Funds Europe – ETFs continue to grow in popularity and have proven themselves as useful liquidity tools. Should this be of concern for asset managers that don’t already offer them?
Baccash – If you’ve ignored ETFs and they’re eating away at your business, then I think it’s a major area of concern if you’re not already there, because you’ve lost that opportunity. The ETF story isn’t completely written, there’s a lot of room for innovation. ETFs are a natural extension of the app-buying culture that we’ve seen – it has been particularly highlighted during the past 18 months where you have people looking to consume things on their phone and ETFs make a lot of sense from a retail perspective. If you have an investible asset that you think makes sense inside an ETF, you can really package your product around it, as more and more people – especially younger people who are acquiring wealth – become comfortable with ETFs. ETFs fit with their lifestyle habits, so there’s still opportunity to grow.
Redding – Like any business, it’s not that difficult to get in, but it’s not always easy to be successful. People have had a huge advantage when they have their distribution channels in place and have the relationships in place. People 20 years ago looked at it as this was going to disintermediate the business of the asset managers. Now people are looking at it as a different way to distribute the product.
The place that probably needs a little more waking up, quite honestly, is Europe. In the US, because there’s such a big retail market, the ETF providers have done quite a bit there. There are some markets within Europe where they have Byzantine distribution rules and laws and regulations, that they’re probably going to wake up a lot more to the need to get retail more directly involved.
Sanguinetti – We’ve seen a lot of newcomers in the ETF space overall, as well as a trend of mutual funds converting into ETFs, because why not? Why would you hold shares in a fund with so many constraints when you can hold the ETF with so much low cost and better liquidity? It looks like it makes sense for most of them.
In the newcomers that we see, it’s usually a team that has a very good idea but they’ve never done an ETF before, so they have expertise in their area, say crypto or something else, but they have no idea how to bring an ETF to market. It takes a while to get them up to speed and for them to choose which regulation they want to go with. Obviously, for crypto you don’t have that many places in Europe that are facilitating it, reducing choice, but for others it’s a more difficult approach. Also, it increases the cost for the fund when they have to list on various different exchanges.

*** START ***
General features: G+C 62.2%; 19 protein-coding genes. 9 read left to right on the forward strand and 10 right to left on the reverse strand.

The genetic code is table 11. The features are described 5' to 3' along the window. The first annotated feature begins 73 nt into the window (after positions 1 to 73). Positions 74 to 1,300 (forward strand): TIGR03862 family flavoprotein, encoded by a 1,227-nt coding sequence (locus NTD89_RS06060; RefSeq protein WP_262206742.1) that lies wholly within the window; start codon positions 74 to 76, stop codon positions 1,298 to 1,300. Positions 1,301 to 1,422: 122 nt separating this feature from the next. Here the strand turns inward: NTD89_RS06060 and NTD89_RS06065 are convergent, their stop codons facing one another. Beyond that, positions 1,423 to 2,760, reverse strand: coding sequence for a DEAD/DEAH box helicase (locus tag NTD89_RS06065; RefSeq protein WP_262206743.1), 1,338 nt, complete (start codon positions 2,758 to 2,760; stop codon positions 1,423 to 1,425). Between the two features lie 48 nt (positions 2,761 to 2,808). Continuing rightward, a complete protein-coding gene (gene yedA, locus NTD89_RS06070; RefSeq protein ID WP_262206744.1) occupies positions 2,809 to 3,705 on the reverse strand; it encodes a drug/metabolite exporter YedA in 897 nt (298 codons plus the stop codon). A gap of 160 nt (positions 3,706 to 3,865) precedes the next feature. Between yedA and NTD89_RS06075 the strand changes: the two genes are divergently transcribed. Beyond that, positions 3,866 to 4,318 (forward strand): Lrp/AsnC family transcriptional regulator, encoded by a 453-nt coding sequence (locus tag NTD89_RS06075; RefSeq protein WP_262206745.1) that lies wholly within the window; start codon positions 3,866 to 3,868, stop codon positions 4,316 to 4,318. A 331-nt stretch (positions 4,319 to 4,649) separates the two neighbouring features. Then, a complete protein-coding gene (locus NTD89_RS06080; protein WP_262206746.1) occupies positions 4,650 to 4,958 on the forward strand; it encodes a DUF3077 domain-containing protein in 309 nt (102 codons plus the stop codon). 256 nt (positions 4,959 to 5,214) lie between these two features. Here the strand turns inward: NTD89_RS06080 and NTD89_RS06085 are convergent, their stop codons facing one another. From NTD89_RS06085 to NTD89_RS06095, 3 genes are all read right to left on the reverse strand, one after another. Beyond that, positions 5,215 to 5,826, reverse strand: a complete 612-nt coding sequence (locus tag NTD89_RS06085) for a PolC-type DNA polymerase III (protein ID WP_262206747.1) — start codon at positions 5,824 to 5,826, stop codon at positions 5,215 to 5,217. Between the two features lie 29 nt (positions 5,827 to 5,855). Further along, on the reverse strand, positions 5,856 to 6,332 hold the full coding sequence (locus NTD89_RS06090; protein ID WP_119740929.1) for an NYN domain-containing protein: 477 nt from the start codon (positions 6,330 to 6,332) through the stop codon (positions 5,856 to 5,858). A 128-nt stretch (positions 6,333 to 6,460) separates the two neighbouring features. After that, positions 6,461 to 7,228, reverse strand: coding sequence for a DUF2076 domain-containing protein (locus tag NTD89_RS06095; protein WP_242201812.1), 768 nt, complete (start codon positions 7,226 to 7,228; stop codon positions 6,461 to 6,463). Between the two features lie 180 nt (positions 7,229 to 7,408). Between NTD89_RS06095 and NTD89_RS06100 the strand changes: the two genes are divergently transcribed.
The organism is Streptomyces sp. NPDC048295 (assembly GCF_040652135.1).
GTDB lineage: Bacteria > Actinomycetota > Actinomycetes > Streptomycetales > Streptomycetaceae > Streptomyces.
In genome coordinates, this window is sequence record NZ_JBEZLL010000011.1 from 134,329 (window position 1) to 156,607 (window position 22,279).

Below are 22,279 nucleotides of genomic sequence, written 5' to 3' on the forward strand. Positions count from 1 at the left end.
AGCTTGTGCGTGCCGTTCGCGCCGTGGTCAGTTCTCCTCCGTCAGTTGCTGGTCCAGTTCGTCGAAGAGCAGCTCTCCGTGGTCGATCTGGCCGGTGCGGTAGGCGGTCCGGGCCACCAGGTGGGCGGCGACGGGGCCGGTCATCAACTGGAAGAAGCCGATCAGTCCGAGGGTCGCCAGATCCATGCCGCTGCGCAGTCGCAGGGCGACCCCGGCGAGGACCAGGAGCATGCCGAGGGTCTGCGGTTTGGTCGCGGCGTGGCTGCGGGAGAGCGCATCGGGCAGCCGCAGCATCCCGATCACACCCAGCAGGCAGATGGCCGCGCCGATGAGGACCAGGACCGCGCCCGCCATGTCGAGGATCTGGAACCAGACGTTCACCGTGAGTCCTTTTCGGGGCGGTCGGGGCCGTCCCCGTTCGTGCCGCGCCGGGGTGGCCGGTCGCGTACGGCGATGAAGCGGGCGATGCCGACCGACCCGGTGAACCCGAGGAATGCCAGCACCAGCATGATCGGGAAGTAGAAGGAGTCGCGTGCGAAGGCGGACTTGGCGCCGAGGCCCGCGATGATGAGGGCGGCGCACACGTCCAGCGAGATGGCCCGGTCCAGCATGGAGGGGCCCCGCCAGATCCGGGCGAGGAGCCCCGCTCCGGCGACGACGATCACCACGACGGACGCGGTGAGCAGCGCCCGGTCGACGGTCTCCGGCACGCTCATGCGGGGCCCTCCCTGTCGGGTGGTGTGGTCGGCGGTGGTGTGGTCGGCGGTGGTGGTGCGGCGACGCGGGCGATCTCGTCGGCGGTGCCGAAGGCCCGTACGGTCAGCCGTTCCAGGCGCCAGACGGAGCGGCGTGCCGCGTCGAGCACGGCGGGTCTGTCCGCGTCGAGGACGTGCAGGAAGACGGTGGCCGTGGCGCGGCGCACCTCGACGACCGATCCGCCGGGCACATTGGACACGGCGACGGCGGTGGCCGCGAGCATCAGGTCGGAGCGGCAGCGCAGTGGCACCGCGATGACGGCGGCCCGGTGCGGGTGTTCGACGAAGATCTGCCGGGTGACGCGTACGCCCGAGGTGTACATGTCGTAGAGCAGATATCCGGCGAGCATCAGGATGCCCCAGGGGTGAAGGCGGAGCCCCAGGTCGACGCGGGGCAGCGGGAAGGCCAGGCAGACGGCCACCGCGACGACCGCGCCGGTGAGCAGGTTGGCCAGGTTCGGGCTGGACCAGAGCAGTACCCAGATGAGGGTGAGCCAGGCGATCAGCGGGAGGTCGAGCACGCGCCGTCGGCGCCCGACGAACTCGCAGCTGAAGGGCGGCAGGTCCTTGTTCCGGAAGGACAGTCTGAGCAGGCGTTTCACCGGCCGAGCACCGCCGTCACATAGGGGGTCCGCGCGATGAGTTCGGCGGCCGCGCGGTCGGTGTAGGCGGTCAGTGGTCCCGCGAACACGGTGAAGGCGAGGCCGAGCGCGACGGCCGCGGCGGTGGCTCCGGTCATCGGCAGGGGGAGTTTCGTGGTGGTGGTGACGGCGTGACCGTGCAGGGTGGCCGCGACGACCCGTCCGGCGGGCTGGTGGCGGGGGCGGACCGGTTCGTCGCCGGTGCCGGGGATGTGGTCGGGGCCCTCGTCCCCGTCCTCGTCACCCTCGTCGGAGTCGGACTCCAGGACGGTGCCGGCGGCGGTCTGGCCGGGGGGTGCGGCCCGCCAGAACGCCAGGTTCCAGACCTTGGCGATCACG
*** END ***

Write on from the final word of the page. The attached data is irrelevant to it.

Aviav – As a new generation of investors matures, the mutual fund experience where you press ‘sell’ on Monday and you hear back the following Friday at what price you managed to sell, so you can receive the proceeds from your sell by the following Tuesday, is just not going to fly any more. Let’s face that. It’s an outrageously bad user experience, not to mention a guaranteed way of losing money in volatile markets. Imagine our kids investing in that – it’s just not going to happen.
That said, it’s very hard for asset managers to decide to jump on the ETF train today. Why? There’s substantial investment and expertise required and the established ETFs now have significant moats around them. The longer an ETF has been around and the more people that use it, the more beneficial it is for other people to use that ETF, due to concentration of liquidity and scale. So, it’s going to be very hard for an ETF newcomer to take market share from an established ETF category. That presents a dilemma for asset managers with no ETF presence today, which explains some of the consolidation we’ve seen in the space. I think we can accept that most managers have let the ETF train pass them by and it’s not clear they can regain the lost time. But there’s another huge train coming into the station now that’s very reminiscent of the ETF train – this one is called ESG, and again it’s not clear to most asset managers whether or how they need to board that.
Sanguinetti – It’s also becoming increasingly difficult for fund managers to justify higher fees, especially when they’re talking to this new generation of investors, because these are people who are now comparing all their investments on their phones with some that cost less than 50 bps, so how do you compare with the mutual funds?
Kooij – We’re very sceptical about the race to the bottom in terms of cost. We don’t like fast fashion, we don’t like fast food, and we don’t necessarily like fast finance either. We have to be very careful that we’re not just cheapening what we’re doing and having a worse result such as hollowing out the industry. Asset allocation and fund management is something that requires a level of subjectivity and human oversight just to ensure that something is not going wrong in the system. If you’re buying a £2 shirt from somewhere, you know the externalities are not being priced in, and it’s the same sort of thing with a 1-5 bps ETF. The externalities in that capital allocation and the negative externalities of allocating that blindly are maybe not being fully priced in.